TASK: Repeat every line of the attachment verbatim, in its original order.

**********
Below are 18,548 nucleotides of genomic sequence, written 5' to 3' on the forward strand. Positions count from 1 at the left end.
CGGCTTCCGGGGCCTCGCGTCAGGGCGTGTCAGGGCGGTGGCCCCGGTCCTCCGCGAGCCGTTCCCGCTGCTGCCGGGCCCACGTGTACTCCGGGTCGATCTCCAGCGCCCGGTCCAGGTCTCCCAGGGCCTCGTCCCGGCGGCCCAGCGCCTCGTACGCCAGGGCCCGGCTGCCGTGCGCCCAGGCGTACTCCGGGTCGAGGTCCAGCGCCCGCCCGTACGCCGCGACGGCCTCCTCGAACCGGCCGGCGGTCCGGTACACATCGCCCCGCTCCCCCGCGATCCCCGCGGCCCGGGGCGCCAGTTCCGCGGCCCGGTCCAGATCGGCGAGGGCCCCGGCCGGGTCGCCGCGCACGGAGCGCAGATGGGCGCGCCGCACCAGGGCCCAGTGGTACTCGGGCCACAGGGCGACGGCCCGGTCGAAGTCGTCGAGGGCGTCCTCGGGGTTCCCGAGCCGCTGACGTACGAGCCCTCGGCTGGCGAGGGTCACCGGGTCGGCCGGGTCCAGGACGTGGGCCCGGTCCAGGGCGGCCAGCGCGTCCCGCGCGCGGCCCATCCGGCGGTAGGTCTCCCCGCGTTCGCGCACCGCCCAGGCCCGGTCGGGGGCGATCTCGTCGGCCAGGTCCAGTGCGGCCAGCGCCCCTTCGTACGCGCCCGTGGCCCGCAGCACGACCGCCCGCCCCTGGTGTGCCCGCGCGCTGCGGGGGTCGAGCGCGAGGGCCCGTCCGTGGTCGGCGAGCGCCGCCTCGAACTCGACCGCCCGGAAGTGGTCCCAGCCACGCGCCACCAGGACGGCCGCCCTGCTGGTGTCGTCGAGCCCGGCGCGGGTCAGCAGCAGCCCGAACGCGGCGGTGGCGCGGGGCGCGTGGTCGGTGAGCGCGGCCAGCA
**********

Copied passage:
Below are 18,548 nucleotides of genomic sequence, written 5' to 3' on the forward strand. Positions count from 1 at the left end.
CGGCTTCCGGGGCCTCGCGTCAGGGCGTGTCAGGGCGGTGGCCCCGGTCCTCCGCGAGCCGTTCCCGCTGCTGCCGGGCCCACGTGTACTCCGGGTCGATCTCCAGCGCCCGGTCCAGGTCTCCCAGGGCCTCGTCCCGGCGGCCCAGCGCCTCGTACGCCAGGGCCCGGCTGCCGTGCGCCCAGGCGTACTCCGGGTCGAGGTCCAGCGCCCGCCCGTACGCCGCGACGGCCTCCTCGAACCGGCCGGCGGTCCGGTACACATCGCCCCGCTCCCCCGCGATCCCCGCGGCCCGGGGCGCCAGTTCCGCGGCCCGGTCCAGATCGGCGAGGGCCCCGGCCGGGTCGCCGCGCACGGAGCGCAGATGGGCGCGCCGCACCAGGGCCCAGTGGTACTCGGGCCACAGGGCGACGGCCCGGTCGAAGTCGTCGAGGGCGTCCTCGGGGTTCCCGAGCCGCTGACGTACGAGCCCTCGGCTGGCGAGGGTCACCGGGTCGGCCGGGTCCAGGACGTGGGCCCGGTCCAGGGCGGCCAGCGCGTCCCGCGCGCGGCCCATCCGGCGGTAGGTCTCCCCGCGTTCGCGCACCGCCCAGGCCCGGTCGGGGGCGATCTCGTCGGCCAGGTCCAGTGCGGCCAGCGCCCCTTCGTACGCGCCCGTGGCCCGCAGCACGACCGCCCGCCCCTGGTGTGCCCGCGCGCTGCGGGGGTCGAGCGCGAGGGCCCGTCCGTGGTCGGCGAGCGCCGCCTCGAACTCGACCGCCCGGAAGTGGTCCCAGCCACGCGCCACCAGGACGGCCGCCCTGCTGGTGTCGTCGAGCCCGGCGCGGGTCAGCAGCAGCCCGAACGCGGCGGTGGCGCGGGGCGCGTGGTCGGTGAGCGCGGCCAGCA